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This term, the Lancaster University Theatre group has decided to go against the grain and put on the play, Metamorphosi’ adapted by Steven Berkoff from Franz Kafka’s novel. One morning, the character of Gregor Samsa wakes up to find himself transformed into a bug. Living with his parents and his sister, Gregor is the only breadwinner of the family and is unashamedly exploited by his parents for his dedicated work ethic. Even after the metamorphosis has taken place, Gregor is more concerned with how he will pay the bills. Shunned by his family for his drastic change, the family take on lodgers in order to make up for the lack in financial support.
One can interpret many different messages from the play through the metaphorical representation of Gregor. However, the play’s directors, Oliver Trumble and Rachel Clutterbuck have decided to focus on the physical effects of Gregor’s transformation. Stepping away from the traditional route of simply acting this play, they have decided to incorporate aspects of dance, physical movement and puppetry in an attempt to convey the true extent of how grotesque the metamorphosis is on not only Gregor but his whole family. There are three puppeteers who manipulate the actor playing Gregor as well as a puppet itself of a bug, creating a multi-layered sense of entrapment and imprisonment. This effect is developed through the use of dramatic music and lighting, adding to the dehumanising transition.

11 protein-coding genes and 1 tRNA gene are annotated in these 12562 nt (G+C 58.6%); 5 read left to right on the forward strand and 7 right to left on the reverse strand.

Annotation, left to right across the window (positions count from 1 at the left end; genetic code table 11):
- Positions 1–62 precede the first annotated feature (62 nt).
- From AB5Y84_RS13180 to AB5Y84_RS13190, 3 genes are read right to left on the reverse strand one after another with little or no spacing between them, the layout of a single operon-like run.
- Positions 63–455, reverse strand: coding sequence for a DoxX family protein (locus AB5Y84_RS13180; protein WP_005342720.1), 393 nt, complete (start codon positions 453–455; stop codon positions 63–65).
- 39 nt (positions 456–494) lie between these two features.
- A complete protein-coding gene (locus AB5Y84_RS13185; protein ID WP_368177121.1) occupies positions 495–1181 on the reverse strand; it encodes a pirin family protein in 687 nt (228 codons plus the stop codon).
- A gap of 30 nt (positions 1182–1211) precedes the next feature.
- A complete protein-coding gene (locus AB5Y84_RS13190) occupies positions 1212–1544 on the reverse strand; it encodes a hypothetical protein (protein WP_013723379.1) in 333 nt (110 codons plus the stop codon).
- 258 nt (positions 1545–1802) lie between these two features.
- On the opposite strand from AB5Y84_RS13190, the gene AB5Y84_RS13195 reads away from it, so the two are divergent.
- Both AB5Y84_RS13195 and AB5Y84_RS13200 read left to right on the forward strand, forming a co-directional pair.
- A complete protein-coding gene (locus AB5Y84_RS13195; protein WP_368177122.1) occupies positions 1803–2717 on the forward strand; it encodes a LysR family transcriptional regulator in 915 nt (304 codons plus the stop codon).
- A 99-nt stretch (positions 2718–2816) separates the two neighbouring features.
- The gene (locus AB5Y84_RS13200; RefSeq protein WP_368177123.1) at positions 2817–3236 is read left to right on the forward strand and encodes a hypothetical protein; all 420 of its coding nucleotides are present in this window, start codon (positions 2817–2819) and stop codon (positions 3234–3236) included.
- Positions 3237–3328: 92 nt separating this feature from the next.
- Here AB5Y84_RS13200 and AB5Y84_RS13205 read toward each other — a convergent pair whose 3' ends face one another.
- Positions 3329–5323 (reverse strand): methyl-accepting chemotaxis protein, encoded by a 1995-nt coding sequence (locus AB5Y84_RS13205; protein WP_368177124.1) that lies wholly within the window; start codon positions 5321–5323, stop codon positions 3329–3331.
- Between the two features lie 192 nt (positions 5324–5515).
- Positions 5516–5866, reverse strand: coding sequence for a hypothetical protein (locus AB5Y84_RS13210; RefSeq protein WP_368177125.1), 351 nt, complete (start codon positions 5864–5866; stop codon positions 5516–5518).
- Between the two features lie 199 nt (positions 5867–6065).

Aside from the three puppeteers, there are eight speaking roles consisting of Gregor’s family and the lodgers. Nevertheless, they too are accentuated caricatures of a family tied up in greed to notice the pain felt by their own son. On viewing the opening scene, this is no ordinary play, it is an artistic representation of the animalistic consequence of self-centred individuals. I asked Rachel Clutterbuck if she could describe the play in three words, she came up with, ‘extraordinary, grotesque and shocking’. This play is ultimately a tragic snapshot of the failure of a family to love and communicate as they should. There is a harsh juxtaposition of comedy and darker themes. The directors are keen to emphasise the humour and light relief, provided for the most part by the lodgers, in an attempt to accentuate the darker moments so much more.
However, putting the dark scenes aside, the cast and production team have all had great fun putting this play together. The warm-up games, which on the surface just looked like an excuse for a good laugh, were actually an exercise in physical movement and special awareness. Having only ever acted before, Rachel and Oliver thought directing would make a welcome change to their time in the theatre group. They need not worry, though, their inexperience does not show. The rehearsals show a deep love and understanding of a play which tries so hard to be unlovable.
The play will be performed on the 9th and 10th March at the Gregson Centre in Lancaster. Evening performances start at 7:30 and the Wednesday matinee at 2:30. Tickets are £5 and can be purchased on the door or by contacting the production team, [email]firstname.lastname@example.org[/email].